Have your cake...and save it too

There is no food quite so iconically attached to American birthdays as cake and ice cream. Ice cream socials rarely have cake, and weddings sure don't have ice cream very often, so this pair is surely most often a birthday tradition. But as much as we all like this duo, it can get old. And when you make a whole cake, there are always leftovers. Leftovers you don't know what to do with and leftovers that are often not eaten. But I have a delicious and incredibly easy solution for those problems that will actually have you wanting to have extra cake on your hands.

Mix them! Well yes, like Coldstone, but I had the idea back in Jan 2004 when I made this for Julia's birthday, so I like to at least differentiate the two if not take full-on credit. (Ref: Ann Arbor's Coldstone opened in mid-2005.) It's so easy and so good, and people will love you so much for it, they won't just want it for "leftovers," they'll want it the first time too. Ice cream birthday cake is as old as sliced bread, but birthday cake ice cream is new and better.

All you need is a frosted cake. Like I said, it can be leftover anything, but if you're making this special, you can even get away with a boxed cake mix and store-bought frosting (find the kinds with no weird trans fats, shortening or partially hydrogenated oils). You need about a pint of ice cream per quarter sheet pan for a very chunky ice cream, and about a quart per half sheet pan for a little more traditional ice cream texture. Get a relatively soft kind of plain ice cream. I recommend a chocolate vanilla swirl for anything reminiscent of chocolate cake with vanilla frosting or vanilla cake with chocolate frosting, but you can pick what sounds best to you. I also like to put sprinkles on the cake to add a little crunch to the ice cream later, but again, that is a personal preference.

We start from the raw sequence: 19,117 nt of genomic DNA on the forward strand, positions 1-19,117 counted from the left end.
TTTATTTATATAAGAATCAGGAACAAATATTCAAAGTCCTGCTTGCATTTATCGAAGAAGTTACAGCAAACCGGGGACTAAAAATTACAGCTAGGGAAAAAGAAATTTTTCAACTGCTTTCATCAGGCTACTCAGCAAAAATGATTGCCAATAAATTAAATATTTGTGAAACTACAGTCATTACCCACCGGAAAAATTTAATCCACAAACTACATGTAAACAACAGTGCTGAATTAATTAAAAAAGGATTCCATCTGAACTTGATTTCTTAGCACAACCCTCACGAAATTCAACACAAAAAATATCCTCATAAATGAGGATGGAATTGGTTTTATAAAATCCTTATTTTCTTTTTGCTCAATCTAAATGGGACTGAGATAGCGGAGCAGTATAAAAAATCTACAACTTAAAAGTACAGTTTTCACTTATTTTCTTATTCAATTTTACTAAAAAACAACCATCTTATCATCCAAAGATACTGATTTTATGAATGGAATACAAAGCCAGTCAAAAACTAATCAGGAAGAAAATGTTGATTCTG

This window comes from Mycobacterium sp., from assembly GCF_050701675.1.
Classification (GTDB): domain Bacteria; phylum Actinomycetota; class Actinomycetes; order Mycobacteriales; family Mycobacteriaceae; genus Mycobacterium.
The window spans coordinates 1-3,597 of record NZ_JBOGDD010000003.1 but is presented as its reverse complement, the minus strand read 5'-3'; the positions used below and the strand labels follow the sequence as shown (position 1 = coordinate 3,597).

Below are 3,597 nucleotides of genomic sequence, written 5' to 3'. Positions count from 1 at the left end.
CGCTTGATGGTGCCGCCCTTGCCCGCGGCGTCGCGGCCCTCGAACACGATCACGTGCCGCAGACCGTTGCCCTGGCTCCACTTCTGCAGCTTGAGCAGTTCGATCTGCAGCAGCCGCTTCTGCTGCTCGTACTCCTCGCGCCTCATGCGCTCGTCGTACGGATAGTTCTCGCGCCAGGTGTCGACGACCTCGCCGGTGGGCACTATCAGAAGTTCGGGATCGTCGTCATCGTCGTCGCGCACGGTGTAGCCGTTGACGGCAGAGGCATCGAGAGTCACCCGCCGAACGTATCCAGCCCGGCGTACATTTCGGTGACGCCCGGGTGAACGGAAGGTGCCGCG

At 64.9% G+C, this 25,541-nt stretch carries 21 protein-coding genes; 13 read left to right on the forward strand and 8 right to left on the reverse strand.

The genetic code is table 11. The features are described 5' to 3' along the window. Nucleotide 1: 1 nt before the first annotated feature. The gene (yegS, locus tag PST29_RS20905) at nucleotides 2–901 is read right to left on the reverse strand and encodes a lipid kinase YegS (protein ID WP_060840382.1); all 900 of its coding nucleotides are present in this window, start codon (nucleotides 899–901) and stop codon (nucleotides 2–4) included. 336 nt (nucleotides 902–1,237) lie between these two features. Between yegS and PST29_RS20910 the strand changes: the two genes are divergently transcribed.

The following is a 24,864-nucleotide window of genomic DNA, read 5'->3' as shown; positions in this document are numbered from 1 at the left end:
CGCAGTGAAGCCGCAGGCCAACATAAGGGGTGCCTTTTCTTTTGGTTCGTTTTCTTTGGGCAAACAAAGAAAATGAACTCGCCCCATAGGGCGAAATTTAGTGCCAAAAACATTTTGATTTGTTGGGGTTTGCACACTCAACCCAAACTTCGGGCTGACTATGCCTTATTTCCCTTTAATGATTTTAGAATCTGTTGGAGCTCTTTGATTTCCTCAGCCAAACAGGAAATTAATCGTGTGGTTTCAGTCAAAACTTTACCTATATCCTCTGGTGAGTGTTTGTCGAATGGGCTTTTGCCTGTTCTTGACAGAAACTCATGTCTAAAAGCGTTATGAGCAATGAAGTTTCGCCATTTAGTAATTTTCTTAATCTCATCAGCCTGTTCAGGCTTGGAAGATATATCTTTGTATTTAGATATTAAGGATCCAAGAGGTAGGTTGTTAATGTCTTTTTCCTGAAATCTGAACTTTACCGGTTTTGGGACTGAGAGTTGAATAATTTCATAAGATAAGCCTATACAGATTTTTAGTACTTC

When your cake is ready and you've softened your ice cream for at least 30 minutes, you're ready for action. In a large bowl scoop about a third of the ice cream. Add half of the cake, broken into manageably sized pieces. Then add another third of ice cream, the other half of the cake and top it with the last third of ice cream. And now, with a flat, plastic spoon, start gently mixing the ice cream through the cake, breaking up pieces as you go. This will take a few minutes since you'll have to go slowly at first, but be patient and keep going until you have a homogenous mixture. Now, with a larger spoon, scoop the ice cream into the ice cream container and maybe one other large freezer-safe, sealable container. Let it come together in the freezer for at least 30 minutes but up to overnight before serving.

You can bring this as a dessert dish for a party, serve it to kids at a birthday party, or sock some away in your own freezer for those special indulgent moments. The taste is new and memorable, and it adds just a little fun to an old favorite. If my skinny teenage girlfriend loved it and wanted lots more back in 2004, then I am sure it will be a hit for all ages. At least you won't have that old leftover cake sitting there that no one wants to touch anymore -- you'll have a fun dessert that people keep sneaking back to for more.

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